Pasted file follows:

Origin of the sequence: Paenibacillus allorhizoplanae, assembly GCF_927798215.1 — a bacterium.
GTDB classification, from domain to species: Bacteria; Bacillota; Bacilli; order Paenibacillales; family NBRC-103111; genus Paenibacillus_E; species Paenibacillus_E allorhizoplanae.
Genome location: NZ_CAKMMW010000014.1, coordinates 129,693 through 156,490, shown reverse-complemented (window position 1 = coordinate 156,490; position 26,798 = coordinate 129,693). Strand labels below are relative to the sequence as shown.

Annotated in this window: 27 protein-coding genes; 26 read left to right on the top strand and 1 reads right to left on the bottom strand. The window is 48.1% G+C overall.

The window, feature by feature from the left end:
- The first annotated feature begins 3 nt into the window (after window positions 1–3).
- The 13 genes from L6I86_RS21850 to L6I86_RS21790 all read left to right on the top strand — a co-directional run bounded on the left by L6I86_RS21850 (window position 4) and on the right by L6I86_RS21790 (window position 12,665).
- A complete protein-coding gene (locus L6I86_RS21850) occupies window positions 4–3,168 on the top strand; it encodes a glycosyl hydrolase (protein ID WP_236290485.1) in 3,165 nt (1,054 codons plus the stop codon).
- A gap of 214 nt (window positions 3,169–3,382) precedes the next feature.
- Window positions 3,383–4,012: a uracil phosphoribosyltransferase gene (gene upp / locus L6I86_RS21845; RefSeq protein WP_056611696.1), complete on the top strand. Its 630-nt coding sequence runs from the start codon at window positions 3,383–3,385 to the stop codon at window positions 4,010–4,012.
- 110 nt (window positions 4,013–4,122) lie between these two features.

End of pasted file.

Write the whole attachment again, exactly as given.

Origin of the sequence: Paenibacillus allorhizoplanae, assembly GCF_927798215.1 — a bacterium.
GTDB classification, from domain to species: Bacteria; Bacillota; Bacilli; order Paenibacillales; family NBRC-103111; genus Paenibacillus_E; species Paenibacillus_E allorhizoplanae.
Genome location: NZ_CAKMMW010000014.1, coordinates 129,693 through 156,490, shown reverse-complemented (window position 1 = coordinate 156,490; position 26,798 = coordinate 129,693). Strand labels below are relative to the sequence as shown.

Annotated in this window: 27 protein-coding genes; 26 read left to right on the top strand and 1 reads right to left on the bottom strand. The window is 48.1% G+C overall.

The window, feature by feature from the left end:
- The first annotated feature begins 3 nt into the window (after window positions 1–3).
- The 13 genes from L6I86_RS21850 to L6I86_RS21790 all read left to right on the top strand — a co-directional run bounded on the left by L6I86_RS21850 (window position 4) and on the right by L6I86_RS21790 (window position 12,665).
- A complete protein-coding gene (locus L6I86_RS21850) occupies window positions 4–3,168 on the top strand; it encodes a glycosyl hydrolase (protein ID WP_236290485.1) in 3,165 nt (1,054 codons plus the stop codon).
- A gap of 214 nt (window positions 3,169–3,382) precedes the next feature.
- Window positions 3,383–4,012: a uracil phosphoribosyltransferase gene (gene upp / locus L6I86_RS21845; RefSeq protein WP_056611696.1), complete on the top strand. Its 630-nt coding sequence runs from the start codon at window positions 3,383–3,385 to the stop codon at window positions 4,010–4,012.
- 110 nt (window positions 4,013–4,122) lie between these two features.